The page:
RWE npower commented that, while retail prices fluctuate more slowly than wholesale prices because energy companies traditionally manage risk by buying energy years in advance, the npower tracker would reflect the commodity cost of wholesale energy. It added that some elements of the tracker would remain fixed to provide a dampening effect.

Price comparison website, however, has warned that, although the tracker bill system will allow customers to benefit from lower wholesale prices before customers being charged on a standard tariff, the consumer would be hit with an increased bill much earlier should wholesale prices rise.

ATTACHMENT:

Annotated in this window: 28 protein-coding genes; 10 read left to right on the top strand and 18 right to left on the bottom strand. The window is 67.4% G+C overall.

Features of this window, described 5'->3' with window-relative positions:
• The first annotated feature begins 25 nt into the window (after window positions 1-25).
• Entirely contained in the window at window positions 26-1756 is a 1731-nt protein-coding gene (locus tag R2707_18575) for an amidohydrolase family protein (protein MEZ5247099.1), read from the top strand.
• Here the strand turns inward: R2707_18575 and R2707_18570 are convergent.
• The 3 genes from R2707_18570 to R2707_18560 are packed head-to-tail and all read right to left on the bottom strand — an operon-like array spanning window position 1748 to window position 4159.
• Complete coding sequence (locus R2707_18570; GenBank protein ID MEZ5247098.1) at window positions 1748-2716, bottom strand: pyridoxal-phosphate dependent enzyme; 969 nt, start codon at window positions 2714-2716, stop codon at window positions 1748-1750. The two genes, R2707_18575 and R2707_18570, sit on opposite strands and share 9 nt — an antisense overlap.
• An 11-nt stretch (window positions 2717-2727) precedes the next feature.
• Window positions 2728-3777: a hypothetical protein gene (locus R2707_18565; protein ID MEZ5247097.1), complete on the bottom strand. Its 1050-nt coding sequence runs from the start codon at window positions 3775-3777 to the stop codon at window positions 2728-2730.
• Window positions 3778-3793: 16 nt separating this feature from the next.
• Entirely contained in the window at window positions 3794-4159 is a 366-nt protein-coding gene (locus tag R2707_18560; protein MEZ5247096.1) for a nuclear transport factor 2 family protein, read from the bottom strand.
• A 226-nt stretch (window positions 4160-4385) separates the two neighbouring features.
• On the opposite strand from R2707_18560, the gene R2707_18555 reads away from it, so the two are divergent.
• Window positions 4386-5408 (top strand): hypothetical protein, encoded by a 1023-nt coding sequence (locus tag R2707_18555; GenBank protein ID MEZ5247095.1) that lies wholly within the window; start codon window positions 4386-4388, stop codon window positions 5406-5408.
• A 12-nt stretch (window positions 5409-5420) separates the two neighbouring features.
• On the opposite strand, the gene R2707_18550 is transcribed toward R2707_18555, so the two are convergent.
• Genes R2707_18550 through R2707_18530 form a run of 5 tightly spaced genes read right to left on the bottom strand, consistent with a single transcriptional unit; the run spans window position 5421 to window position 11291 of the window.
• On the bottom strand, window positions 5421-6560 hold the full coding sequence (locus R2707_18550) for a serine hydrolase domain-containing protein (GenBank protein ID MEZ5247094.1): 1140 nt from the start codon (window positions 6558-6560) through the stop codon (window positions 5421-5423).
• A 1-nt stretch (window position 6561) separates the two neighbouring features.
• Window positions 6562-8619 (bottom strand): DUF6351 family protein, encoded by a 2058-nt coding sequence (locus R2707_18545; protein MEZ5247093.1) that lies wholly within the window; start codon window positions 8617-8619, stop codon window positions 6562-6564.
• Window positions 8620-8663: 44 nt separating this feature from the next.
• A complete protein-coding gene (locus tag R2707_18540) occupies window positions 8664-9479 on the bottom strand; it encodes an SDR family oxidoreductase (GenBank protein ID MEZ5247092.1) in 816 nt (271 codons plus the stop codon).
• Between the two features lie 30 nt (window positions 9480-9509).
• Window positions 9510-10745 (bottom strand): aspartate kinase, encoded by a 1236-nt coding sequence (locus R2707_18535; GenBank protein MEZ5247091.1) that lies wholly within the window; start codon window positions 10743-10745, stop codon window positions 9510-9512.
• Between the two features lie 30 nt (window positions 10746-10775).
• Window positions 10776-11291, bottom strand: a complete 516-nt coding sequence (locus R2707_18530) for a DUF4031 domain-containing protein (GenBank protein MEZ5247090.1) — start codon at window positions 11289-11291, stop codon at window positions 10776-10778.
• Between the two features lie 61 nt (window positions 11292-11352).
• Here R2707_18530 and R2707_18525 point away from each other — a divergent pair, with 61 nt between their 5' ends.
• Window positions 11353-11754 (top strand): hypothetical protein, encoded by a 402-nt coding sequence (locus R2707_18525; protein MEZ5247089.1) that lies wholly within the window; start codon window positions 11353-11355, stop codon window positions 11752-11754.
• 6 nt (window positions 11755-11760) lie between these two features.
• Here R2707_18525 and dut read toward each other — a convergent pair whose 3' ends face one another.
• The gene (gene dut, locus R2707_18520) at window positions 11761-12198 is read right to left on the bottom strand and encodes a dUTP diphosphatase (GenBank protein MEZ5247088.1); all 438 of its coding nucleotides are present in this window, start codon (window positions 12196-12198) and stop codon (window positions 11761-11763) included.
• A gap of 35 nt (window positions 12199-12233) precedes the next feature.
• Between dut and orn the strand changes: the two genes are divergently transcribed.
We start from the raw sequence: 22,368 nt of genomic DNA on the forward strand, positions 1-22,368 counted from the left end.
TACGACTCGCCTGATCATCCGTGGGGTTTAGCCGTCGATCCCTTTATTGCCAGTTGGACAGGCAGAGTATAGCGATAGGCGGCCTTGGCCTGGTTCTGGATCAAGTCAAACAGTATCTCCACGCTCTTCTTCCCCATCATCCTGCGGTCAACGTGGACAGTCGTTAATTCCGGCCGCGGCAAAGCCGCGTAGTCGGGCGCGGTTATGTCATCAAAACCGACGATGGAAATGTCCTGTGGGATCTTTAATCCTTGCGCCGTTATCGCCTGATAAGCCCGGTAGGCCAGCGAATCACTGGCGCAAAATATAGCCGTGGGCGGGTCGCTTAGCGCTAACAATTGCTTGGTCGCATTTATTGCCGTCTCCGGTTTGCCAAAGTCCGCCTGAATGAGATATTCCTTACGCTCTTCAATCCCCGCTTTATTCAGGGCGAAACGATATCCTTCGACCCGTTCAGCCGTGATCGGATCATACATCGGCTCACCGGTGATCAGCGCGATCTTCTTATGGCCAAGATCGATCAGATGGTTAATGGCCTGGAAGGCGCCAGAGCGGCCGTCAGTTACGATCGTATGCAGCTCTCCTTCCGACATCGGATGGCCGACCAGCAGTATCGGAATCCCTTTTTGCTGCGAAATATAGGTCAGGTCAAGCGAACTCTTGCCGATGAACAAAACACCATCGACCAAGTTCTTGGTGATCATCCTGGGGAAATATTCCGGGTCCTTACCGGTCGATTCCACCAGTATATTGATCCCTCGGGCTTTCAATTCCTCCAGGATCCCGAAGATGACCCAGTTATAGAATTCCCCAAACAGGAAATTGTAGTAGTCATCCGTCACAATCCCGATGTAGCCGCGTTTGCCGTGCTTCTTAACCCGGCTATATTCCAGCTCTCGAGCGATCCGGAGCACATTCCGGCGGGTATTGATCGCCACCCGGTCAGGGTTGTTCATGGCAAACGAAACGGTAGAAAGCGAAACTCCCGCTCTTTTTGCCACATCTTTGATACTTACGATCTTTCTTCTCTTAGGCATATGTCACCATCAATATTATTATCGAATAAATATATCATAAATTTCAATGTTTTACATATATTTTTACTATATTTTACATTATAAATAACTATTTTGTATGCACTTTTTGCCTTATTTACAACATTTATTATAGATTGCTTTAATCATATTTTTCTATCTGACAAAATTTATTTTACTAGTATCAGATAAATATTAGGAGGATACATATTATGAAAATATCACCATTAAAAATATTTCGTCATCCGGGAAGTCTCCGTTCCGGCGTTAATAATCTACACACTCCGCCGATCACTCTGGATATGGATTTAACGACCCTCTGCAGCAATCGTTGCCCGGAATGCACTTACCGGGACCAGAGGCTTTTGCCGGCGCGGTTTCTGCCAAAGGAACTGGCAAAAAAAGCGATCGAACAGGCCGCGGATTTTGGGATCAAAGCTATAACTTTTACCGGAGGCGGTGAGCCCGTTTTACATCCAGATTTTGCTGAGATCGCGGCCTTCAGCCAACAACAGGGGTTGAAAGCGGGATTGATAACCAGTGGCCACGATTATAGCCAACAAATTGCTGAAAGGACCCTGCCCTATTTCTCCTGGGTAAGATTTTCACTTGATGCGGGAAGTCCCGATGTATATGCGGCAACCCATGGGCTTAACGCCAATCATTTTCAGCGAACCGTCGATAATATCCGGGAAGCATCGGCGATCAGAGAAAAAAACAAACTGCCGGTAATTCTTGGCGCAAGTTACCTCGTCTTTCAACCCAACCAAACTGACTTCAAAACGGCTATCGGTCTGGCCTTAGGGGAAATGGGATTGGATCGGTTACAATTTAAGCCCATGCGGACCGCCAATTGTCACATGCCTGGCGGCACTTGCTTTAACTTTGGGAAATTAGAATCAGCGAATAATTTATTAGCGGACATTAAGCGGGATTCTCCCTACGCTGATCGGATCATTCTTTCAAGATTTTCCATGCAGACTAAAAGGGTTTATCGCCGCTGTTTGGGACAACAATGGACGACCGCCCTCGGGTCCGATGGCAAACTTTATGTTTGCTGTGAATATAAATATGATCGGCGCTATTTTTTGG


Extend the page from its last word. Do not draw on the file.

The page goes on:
Geoff Slaughter, commercial manager of home services at, warned consumers to look at the tracker in detail and commented: In the light of decreasing wholesale energy prices, npower would have to implement a significant price reduction at the first opportunity to make its new product truly competitive.

Julia Lynch Williams, head of product management for npower was quick to explain: npower tracker is NOT for everyone but it will appeal to customers who want to follow the market more directly accepting the risks and the rewards.

She concluded: We’ve launched the first energy tracker because we wanted to bring some new thinking to the market. We are treating this as a pilot project and we will review the way the scheme has worked in March 2008 when this trial ends.